The second source tells me that the city has been laying new sod at Graves-Oakley this week.

(Still another reader tells me this morning that neighbours in the Leiblin Park neighbourhood adjacent to Graves-Oakley have been complaining about flooded basements ever since the Graves-Oakley park was created in the 1980s, and the situation worsened when the ballfields were installed in the 1990s. Apparently, the fields block a natural watercourse that flowed through the area, and the water is diverted into neighbouring homes.)

The city issued this statement to me yesterday afternoon:

As you know, the municipality received an application earlier this year for grant funding for this event. That request did not include specifics on field conditions; however, we understand how important it is for event organizers to have access to quality venues.

The Wanderers Grounds is a public recreational field, not a purpose-built rugby pitch, which organizers were aware of when they approached the city and requested access to this site. The conditions of the Wanderers Grounds are regularly maintained to meet the recreational needs of our residents.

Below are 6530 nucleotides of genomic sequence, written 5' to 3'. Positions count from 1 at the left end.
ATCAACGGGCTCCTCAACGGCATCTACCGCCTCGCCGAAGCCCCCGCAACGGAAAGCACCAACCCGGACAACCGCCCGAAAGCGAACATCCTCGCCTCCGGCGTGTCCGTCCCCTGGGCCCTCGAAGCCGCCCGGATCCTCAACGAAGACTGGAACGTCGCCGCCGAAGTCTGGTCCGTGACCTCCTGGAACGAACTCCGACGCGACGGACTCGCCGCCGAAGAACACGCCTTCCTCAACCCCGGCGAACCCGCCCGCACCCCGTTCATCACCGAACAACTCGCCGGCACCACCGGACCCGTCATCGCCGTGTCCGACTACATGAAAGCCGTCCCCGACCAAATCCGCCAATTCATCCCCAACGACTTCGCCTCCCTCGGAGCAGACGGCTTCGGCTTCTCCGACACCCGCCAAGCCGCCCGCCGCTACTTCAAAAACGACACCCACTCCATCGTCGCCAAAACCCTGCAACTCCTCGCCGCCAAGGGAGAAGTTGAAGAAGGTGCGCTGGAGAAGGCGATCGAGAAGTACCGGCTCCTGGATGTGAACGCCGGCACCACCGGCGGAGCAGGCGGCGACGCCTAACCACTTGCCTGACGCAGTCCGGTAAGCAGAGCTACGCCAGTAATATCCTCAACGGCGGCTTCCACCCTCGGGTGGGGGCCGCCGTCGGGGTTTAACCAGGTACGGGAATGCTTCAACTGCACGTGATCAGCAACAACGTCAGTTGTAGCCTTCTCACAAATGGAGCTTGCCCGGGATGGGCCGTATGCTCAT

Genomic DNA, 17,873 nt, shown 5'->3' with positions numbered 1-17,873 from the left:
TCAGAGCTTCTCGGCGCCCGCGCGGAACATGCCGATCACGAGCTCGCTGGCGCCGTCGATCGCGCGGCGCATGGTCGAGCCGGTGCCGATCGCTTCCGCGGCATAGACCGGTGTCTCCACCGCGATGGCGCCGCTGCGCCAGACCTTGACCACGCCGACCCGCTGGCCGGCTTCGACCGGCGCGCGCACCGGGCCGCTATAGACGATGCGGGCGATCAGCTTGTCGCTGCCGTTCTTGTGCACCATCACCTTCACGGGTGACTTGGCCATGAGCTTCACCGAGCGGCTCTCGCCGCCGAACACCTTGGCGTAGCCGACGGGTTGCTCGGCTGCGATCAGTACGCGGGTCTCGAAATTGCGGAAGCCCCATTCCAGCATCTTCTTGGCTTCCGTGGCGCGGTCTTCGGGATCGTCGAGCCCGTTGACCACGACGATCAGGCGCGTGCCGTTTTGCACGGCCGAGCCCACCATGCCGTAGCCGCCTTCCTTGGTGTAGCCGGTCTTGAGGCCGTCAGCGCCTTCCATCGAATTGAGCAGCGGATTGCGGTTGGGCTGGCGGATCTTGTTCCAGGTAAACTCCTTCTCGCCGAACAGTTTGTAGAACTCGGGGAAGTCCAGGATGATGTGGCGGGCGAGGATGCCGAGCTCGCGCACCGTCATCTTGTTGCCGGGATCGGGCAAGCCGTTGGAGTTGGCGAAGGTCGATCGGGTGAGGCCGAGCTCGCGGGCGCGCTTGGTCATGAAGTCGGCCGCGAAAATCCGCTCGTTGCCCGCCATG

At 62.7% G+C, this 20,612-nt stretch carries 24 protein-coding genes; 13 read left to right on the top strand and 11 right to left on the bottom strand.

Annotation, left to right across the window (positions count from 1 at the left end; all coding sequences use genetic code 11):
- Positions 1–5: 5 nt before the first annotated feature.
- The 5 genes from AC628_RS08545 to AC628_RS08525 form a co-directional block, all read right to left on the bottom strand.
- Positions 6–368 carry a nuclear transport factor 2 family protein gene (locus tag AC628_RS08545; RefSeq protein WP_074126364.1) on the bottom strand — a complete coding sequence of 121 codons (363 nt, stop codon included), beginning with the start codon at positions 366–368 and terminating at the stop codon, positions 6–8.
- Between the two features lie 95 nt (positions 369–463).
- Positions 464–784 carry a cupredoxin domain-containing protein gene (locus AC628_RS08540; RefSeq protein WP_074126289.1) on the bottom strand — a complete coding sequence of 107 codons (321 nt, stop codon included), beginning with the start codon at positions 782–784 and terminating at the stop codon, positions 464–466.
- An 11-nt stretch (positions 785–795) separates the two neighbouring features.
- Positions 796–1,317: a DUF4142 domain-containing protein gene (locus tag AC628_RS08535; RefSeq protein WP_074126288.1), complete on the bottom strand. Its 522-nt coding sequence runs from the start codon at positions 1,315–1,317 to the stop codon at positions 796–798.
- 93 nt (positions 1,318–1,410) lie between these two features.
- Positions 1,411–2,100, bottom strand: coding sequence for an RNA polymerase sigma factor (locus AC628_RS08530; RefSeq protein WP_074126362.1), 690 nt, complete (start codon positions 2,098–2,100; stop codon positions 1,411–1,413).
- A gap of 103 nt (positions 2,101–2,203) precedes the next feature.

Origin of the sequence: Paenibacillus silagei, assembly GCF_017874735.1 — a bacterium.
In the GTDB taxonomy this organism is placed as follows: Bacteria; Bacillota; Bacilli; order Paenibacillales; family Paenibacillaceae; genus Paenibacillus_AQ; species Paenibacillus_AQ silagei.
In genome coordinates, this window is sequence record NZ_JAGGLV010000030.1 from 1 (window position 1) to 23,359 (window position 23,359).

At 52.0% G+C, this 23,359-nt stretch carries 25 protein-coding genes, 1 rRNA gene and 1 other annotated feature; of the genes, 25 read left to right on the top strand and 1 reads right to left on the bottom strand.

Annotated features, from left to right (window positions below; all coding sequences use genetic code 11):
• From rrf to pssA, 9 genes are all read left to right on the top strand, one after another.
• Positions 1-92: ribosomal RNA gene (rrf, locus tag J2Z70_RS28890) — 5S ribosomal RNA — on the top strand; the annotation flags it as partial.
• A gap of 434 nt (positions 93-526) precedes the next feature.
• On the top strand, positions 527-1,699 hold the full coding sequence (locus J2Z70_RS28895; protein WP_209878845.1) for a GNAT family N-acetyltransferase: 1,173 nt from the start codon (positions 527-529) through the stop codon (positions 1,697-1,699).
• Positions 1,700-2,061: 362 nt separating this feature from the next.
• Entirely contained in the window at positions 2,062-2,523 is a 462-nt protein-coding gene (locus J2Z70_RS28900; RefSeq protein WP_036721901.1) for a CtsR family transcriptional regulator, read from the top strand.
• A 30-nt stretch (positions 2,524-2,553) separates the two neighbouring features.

In additional to regular maintenance, the municipality has worked diligently since June with the event organizers and turf experts to get the field ready for this event. That includes aerating, topdressing, fertilizing, sodding and irrigating the field. On top of that, the city agreed to close the facility two weeks prior to the event to minimize any impact from recreational field use. Unfortunately, despite all those efforts, the turf has not responded as we’d hoped and the organizers have determined the site doesn’t meet the heightened safety standards of these elite athletes.